Photographer: Shiho Fukada/Bloomberg

Meet the Samurai of Fukushima

Every July, hundreds of people in the Soma district of Fukushima, Japan, become samurai for three days as part of the Soma Nomaoi festival. The celebration, which sees horse-riding participants don elaborate armor, aims to recreate scenes from the country's Sengoku period (1477-1573). Photographs by Shiho Fukada/Bloomberg

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    Traditionally, the Nomaoi, or "wild-horse chasing," involves a senior army member releasing untamed animals for the cavalry to chase, capture, and then dedicate to Shinto gods.

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    The Soma-Nomaoi was started as a military exercise more than 1,000 years ago in the Fukushima prefecture. The festival was used as a military exercise in order to keep the fighting skills of the samurai sharp.

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    Today, in the cities of Soma city and Minamisoma where the festival is held, audiences can watch a solemn procession of riders as a conch-shell horn is blown, as well as see a high-speed horse race.

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    Hundreds of participants wear full battle dress and recreate ancient battle scenes, medieval parades, horse races and horse chases.

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    In the lead up to some of the more elaborate aspects of the festival, the samurai make their way through the streets of Soma and Minamisoma.

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    The festival draws a large crowd of onlookers, who sometimes dress in elaborate costumes.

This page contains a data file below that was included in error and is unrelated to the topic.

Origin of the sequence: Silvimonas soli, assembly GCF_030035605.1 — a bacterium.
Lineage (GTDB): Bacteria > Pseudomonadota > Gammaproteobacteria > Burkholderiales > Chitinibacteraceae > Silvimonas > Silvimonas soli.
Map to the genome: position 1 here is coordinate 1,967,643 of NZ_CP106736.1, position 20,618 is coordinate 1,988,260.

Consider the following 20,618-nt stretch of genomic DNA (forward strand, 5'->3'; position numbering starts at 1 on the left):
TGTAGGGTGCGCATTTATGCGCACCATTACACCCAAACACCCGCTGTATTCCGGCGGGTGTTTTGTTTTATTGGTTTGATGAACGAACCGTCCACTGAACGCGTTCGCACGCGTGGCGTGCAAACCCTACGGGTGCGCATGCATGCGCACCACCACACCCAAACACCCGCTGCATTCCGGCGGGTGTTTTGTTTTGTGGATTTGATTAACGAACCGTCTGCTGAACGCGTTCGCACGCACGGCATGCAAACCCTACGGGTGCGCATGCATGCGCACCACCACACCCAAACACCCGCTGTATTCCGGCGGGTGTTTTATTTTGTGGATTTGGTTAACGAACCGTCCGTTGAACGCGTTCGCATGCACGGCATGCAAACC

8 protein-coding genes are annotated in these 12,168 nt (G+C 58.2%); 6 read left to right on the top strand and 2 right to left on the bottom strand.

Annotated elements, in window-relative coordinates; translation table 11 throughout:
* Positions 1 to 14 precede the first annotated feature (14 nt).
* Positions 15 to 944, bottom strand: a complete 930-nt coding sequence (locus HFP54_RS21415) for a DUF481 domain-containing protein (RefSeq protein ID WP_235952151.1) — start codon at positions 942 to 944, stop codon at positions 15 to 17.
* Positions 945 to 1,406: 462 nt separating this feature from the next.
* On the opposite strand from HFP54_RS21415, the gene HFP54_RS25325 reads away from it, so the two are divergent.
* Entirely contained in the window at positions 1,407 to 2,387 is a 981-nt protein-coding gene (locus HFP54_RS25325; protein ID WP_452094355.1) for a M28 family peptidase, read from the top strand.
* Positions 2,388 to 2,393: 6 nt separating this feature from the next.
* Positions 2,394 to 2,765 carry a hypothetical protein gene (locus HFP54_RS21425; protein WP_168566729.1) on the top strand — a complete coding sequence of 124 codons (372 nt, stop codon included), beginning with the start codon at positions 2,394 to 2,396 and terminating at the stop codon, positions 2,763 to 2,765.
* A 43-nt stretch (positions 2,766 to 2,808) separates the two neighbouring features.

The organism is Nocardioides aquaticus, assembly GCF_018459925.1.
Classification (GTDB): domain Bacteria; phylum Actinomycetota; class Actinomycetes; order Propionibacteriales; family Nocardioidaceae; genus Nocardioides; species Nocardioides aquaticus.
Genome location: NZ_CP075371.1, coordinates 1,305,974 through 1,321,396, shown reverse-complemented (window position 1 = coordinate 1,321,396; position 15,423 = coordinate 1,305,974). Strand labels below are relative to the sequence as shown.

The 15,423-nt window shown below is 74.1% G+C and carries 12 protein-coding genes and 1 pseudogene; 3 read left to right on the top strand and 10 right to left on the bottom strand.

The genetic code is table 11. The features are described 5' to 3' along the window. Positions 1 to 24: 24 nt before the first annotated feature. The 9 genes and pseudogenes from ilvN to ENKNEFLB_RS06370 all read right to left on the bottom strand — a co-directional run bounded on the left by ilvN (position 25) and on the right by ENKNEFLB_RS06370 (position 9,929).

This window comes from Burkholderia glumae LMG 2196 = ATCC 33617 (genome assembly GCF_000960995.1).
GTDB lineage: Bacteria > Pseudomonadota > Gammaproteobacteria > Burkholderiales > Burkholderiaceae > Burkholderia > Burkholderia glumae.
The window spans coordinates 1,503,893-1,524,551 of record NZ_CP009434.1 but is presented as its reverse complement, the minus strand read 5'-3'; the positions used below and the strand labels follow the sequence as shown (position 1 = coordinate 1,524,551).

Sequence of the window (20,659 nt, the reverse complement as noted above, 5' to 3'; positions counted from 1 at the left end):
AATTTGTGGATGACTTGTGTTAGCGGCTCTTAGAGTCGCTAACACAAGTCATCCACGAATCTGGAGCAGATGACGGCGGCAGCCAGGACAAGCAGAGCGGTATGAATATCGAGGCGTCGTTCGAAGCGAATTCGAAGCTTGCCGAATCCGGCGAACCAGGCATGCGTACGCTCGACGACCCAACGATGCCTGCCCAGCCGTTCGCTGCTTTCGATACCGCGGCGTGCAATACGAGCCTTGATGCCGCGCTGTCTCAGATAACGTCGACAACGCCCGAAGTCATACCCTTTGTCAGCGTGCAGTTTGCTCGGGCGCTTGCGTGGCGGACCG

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    As part of the celebrations, the samurai participate in an event called the General's Meeting, which sees them sit and drink sake.

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    Participants mark the end of the General's Meeting by blowing conch-shell horns. 

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    The Koshiki Kacchu Keiba is one of the most visually arresting aspects of the festival: 12 samurai race more than a kilometer wearing full military gear.

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    The high-speed chase can be dangerous as well as eye-catching.

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    Crowds flock to see the winner of the horse race. According to the Minamisoma tourism board, the three-day festival this year attracted 192,600 people.

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    The Soma-Nomaoi festival is very important to the Soma district. Traditionally this part of Fukushima is known for horse-breeding, although the prefecture is now also associated with the 2011 Daiichi nuclear disaster. That year, the festival was postponed—but by 2012, it was fully running again. 

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    Preparing for the festival is an elaborate event in itself as participants don the often heavy and cumbersome armor.

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    Fine detailing decorates the horse equipment known as bagu too.

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    One event in the festival, Shinki Sodatsusen, sees the samurai compete for flags that have been shot into the air. 

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    The festival has been designated as an "intangible cultural asset" by the Japanese government.